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Thread: How did you learn to cook?

  1. #41
    Kitten time! Gutmutter's Avatar
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    Re: How did you learn to cook?

    My chef daughter made a gravy one thanksgiving that took 3 days. First she roasted turkey legs, then stewed them with aromatics, then strained and reduced that liquid, and combined it with the actual turkey drippings and whatever else. It was seriously one of the best things I've ever put in my mouth.
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  2. #42
    Red Sox Nation Brooks's Avatar
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    Re: How did you learn to cook?

    I'm not sure I ever did learn to cook, as far as that meaning technique. In recent years, as I have been trying to eat more healthily and cook from scratch I have been exploring ways to make the food more tasty, because I'm challenged with an ok sense of taste but no sense of smell and no tolerance for hot spices. So it's been trial and error but I have settled in with a number of flavor options that are working for me. What I cook makes perfect sense to me but I suspect others might be horrified. ;^)

  3. #43
    Kitten time! Gutmutter's Avatar
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    Re: How did you learn to cook?

    Generally speaking I don't usually "cook" at all. I eat a lot of salads, crockpot soup, roasted veggies, etc.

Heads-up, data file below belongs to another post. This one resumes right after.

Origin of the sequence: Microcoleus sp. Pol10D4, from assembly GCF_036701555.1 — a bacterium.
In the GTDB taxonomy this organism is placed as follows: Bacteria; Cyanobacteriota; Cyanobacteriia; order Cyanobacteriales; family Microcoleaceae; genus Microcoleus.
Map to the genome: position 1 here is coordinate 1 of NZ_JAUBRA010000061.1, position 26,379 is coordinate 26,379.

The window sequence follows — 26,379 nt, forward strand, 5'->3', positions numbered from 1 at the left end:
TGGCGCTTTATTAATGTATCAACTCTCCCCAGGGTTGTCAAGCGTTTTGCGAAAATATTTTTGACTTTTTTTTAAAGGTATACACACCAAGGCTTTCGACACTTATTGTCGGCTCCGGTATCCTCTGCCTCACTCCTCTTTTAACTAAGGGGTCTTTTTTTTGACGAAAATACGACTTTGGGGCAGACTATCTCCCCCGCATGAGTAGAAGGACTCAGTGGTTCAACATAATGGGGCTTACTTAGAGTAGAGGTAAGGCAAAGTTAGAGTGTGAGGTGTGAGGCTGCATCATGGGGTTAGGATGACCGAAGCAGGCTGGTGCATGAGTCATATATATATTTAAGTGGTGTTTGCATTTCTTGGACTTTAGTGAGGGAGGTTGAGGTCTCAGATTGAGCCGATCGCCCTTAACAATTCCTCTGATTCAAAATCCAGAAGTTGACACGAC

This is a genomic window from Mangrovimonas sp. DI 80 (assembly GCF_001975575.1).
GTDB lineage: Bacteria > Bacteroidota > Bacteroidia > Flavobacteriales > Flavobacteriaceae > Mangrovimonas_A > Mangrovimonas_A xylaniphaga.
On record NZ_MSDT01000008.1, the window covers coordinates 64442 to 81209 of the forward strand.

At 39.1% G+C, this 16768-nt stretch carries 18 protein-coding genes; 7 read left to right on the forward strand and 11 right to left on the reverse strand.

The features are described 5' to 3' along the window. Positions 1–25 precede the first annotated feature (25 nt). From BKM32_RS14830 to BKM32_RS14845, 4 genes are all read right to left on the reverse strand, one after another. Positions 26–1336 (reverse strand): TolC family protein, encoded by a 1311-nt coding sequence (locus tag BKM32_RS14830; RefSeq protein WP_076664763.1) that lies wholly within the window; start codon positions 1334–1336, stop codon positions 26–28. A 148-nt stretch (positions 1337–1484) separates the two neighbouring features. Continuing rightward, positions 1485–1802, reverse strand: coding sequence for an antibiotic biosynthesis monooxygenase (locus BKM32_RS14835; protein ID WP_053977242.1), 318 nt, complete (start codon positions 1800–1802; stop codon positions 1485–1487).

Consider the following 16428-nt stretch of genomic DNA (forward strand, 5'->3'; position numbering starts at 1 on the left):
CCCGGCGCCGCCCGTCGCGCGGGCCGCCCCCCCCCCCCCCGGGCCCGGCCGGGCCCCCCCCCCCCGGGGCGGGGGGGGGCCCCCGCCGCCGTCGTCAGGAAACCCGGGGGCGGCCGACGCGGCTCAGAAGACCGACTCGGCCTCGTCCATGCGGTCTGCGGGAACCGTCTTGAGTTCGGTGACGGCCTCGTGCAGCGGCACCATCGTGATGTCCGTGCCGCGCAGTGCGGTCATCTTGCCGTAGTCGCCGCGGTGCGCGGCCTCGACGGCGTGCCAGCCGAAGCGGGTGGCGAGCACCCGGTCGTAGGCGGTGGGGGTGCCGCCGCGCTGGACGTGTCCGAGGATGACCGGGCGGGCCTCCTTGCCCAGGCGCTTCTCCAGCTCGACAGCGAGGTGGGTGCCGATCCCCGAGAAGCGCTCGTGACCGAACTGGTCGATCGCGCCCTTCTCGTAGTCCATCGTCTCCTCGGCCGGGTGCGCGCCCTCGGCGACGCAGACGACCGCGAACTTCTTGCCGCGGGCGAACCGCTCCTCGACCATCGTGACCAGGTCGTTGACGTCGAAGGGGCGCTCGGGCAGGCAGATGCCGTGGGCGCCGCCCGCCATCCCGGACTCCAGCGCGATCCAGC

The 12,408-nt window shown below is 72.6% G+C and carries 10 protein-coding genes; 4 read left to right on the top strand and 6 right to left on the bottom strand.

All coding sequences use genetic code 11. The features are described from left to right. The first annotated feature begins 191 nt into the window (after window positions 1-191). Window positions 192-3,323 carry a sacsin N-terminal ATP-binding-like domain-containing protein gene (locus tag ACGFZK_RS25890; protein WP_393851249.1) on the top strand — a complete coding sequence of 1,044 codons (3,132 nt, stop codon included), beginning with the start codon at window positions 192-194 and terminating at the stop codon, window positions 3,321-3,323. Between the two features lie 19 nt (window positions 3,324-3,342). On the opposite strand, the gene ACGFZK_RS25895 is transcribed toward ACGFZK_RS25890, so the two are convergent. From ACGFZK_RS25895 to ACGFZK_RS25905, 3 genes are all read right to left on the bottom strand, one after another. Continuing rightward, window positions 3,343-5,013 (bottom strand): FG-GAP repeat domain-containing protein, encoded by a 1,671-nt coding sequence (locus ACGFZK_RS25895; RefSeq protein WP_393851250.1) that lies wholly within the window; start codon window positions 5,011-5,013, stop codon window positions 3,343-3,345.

Count your blessings!

  4. #44
    FORT Fogey Punkin's Avatar
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    Re: How did you learn to cook?

    It's all about the fat drippings from the roast. Now days it's harder to find, say, a leg of lamb without a lot of fat trimmed off. We go to a specialty butcher and tell them what we want. Because, no fat, no drippings. With turkey, pork shoulder or rump, chicken, beef, or lamb it's all the same - take the drippings and add flour to make a roux, add water or beef /chicken broth until you can whisk a creamy lump free gravy. I only add salt and pepper and always add just a bit of Kitchen Bouquet for a richer color. (Instead of plain water I use the water I used when boiling the potatoes for mashing.) It's all about the meat drippings to get the flavor. I have never used any pre-made canned gravy ( ) or packaged gravy mix. It's that easy, Pik!
    Lynda

  5. #45
    FORT Fogey candor's Avatar
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    Re: How did you learn to cook?

    Bones add a lot of flavor, too. I like old-fashioned pot roast made from chuck roast cooked low and slow. It's hard to find bone-in chuck roast these days, so I buy some neck bones, brown them, and toss them in the pot. It makes a huge difference.
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